Convicted killer Finch returns to court without restraints to face a new fate
By JIM HALEY
Charles Ben Finch walked calmly into the Ginni Stevens Hearing Room Tuesday wearing a gray sweater vest, long-sleeve sport shirt and dark pants.
There were no handcuffs, leg restraints or jail overalls, only the presence of a Snohomish County Jail custodial officer who sat behind Finch, 51.
Finch’s hair is light gray, and his beard was neatly trimmed. He looked as if he could have been anybody’s father.
He sat calmly, looking out over a sea of about 200 people, 12 of whom will be chosen to decide whether he will spend the rest of his life in prison or be put to death at the hand of the state.
Finch stands convicted of two counts of aggravated murder in the shooting deaths of a blind man and a Snohomish County sheriff’s sergeant in an August 1994 incident near Cathcart.
The 200 prospective jurors were assembled at the opening of the jury selection process in Superior Court. The conviction remains, and the only decision is whether Finch should live or die.
This will be the second time a jury has been gathered to decide Finch’s fate. The first was in 1995 when jurors convicted Finch and then ruled in favor of the death penalty.
But the death penalty decision was overturned last year by the state Supreme Court. The high court ruled the previous jury had been biased when prospective jurors saw Finch in jail garb and in restraints when he appeared in the same Ginni Stevens room.
He stands convicted of aggravated murder in the deaths of Ronald Modlin, who was visiting Finch’s ex-wife, and he later shot Sgt. Jim Kinard, who had responded to the shooting call.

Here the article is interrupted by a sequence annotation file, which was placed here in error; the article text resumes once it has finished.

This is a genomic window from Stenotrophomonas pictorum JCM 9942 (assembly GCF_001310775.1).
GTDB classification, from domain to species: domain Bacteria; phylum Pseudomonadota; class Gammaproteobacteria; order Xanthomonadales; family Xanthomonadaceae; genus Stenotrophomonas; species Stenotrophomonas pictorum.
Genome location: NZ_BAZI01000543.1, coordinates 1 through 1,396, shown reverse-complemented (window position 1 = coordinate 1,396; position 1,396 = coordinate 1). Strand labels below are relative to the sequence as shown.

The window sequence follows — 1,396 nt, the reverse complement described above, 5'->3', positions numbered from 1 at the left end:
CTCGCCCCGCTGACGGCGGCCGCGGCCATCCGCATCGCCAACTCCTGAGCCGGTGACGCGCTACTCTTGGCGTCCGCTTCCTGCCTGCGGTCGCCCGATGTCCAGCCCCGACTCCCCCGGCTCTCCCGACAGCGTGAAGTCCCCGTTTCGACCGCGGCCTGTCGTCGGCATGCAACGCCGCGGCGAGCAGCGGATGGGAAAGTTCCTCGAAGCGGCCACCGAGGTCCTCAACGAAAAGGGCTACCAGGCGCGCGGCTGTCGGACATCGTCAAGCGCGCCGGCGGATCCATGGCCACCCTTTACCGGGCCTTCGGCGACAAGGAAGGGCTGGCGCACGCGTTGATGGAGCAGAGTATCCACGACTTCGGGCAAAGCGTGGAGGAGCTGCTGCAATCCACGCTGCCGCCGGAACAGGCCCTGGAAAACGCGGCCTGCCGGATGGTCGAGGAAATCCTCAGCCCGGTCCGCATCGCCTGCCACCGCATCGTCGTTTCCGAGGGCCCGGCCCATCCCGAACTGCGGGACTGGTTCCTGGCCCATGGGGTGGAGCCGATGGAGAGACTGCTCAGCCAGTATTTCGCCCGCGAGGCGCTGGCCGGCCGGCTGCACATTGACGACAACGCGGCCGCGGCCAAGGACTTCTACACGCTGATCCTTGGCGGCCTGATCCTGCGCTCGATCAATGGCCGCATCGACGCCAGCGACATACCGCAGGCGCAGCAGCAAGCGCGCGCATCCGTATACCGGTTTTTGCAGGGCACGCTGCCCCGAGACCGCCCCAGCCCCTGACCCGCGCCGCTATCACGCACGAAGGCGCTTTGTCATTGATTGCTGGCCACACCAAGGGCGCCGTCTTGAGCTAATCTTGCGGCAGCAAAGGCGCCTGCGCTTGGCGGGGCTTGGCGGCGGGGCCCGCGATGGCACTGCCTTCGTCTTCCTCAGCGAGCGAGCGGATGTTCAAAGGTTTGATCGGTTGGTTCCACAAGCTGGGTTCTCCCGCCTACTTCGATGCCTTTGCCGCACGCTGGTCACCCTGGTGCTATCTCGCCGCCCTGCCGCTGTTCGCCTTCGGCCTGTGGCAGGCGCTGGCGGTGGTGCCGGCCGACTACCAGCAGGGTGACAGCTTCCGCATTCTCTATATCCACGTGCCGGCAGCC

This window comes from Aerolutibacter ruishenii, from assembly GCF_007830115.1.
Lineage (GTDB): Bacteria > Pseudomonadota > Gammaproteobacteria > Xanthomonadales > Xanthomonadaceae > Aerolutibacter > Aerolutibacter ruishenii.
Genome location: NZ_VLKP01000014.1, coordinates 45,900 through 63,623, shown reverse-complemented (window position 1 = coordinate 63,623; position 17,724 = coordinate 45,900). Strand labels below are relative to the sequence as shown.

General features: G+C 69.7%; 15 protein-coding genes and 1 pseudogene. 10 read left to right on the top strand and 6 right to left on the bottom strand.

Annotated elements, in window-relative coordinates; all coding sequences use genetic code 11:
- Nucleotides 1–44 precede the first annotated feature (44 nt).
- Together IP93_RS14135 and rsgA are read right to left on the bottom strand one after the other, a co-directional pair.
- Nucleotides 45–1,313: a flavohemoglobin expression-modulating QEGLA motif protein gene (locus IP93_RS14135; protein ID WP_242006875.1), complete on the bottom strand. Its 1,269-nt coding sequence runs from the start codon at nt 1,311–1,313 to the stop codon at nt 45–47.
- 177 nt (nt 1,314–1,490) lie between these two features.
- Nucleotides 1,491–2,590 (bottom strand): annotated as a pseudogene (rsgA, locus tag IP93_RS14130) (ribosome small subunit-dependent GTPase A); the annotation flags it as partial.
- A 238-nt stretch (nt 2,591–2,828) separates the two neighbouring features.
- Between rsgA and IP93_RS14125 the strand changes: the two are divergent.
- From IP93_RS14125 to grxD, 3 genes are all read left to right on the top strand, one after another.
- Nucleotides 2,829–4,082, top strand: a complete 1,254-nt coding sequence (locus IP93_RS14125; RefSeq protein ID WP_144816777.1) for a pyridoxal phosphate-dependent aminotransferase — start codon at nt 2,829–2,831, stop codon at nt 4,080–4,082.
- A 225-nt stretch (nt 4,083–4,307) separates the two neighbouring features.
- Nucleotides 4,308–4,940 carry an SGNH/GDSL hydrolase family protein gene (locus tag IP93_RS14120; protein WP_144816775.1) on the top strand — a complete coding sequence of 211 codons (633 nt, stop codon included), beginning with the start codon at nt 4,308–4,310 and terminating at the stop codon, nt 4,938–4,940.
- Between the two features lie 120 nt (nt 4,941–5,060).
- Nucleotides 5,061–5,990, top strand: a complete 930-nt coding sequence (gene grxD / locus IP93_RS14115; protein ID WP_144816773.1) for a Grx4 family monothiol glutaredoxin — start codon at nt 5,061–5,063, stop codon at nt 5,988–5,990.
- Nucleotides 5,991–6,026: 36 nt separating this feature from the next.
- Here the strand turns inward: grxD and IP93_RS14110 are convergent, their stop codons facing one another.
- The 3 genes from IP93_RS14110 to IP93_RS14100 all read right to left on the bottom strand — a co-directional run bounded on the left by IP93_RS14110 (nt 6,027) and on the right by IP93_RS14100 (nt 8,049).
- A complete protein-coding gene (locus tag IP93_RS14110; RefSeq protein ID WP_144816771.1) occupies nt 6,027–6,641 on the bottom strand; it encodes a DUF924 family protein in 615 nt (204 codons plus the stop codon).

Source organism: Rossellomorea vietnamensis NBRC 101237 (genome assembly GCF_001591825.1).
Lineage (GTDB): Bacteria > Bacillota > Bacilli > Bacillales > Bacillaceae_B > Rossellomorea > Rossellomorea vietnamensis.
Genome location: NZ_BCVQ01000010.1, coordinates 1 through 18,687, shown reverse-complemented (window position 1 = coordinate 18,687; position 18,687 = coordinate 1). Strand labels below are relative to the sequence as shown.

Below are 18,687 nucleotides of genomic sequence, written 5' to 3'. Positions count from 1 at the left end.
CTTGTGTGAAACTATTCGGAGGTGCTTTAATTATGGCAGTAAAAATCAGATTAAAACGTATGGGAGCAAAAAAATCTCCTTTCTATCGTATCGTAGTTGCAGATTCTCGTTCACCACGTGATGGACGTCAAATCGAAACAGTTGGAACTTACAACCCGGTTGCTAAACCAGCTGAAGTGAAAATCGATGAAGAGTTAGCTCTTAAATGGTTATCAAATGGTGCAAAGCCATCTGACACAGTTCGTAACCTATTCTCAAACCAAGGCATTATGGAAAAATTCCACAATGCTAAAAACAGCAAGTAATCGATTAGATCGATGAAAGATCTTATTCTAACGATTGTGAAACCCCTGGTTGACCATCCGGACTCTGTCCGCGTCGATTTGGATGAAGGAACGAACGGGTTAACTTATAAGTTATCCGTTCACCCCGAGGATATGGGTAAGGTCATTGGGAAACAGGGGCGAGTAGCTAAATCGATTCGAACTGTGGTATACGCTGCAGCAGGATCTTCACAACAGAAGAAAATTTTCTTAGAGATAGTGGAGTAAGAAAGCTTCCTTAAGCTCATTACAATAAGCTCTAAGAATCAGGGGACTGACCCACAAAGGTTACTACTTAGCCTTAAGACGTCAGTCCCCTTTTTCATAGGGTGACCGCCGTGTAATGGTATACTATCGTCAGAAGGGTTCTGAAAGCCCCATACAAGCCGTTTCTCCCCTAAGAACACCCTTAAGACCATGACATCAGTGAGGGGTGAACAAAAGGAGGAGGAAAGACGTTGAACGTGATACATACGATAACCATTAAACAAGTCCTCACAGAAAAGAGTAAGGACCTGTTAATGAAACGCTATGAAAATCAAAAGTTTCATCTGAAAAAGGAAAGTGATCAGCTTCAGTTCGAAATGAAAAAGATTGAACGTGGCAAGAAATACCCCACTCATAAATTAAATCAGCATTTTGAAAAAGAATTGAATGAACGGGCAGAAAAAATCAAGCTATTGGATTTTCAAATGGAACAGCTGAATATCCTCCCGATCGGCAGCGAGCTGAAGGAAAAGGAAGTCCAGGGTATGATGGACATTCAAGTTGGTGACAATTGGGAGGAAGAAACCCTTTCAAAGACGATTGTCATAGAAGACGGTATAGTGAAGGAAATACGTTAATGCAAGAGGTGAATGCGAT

Although the jury will go through just the penalty phase of the trial, the prosecutors intend to present much of the evidence reviewed by the jury that originally convicted Finch. Just the jury selection could take two or three weeks, and the special sentencing hearing will be more like a full-blown trial. It could continue into November, attorneys said Tuesday.
Judge Ronald Castleberry appeared ready to keep tight reign on the proceedings, sternly admonishing the prospective jurors not to discuss the case with friends and relatives "in any way, shape or form."
He told them not to even tell spouses or employers what case they are hearing, and not even to use certain restrooms because they might overhear some idle comment related to the trial.
He even advised them not to read any novels or see any movies for the time being that deal with the subject of the death penalty.
Jurors filled out a questionnaire to give lawyers an idea about their backgrounds, views on the death penalty, whether they have heard or read anything about the case, and whether there are personal reasons why they couldn’t serve.
The first seven were questioned individually Tuesday afternoon. Deputy prosecutors Michael Downes and Helene Bloom, and defense attorneys Bill Jaquette and Susan Gaer zeroed in on individuals’ views concerning the death penalty, and whether jurors could follow the judge’s instructions.
To impose the death penalty again, jurors will have to be convinced unanimously that there aren’t sufficient mitigating circumstances to warrant leniency.
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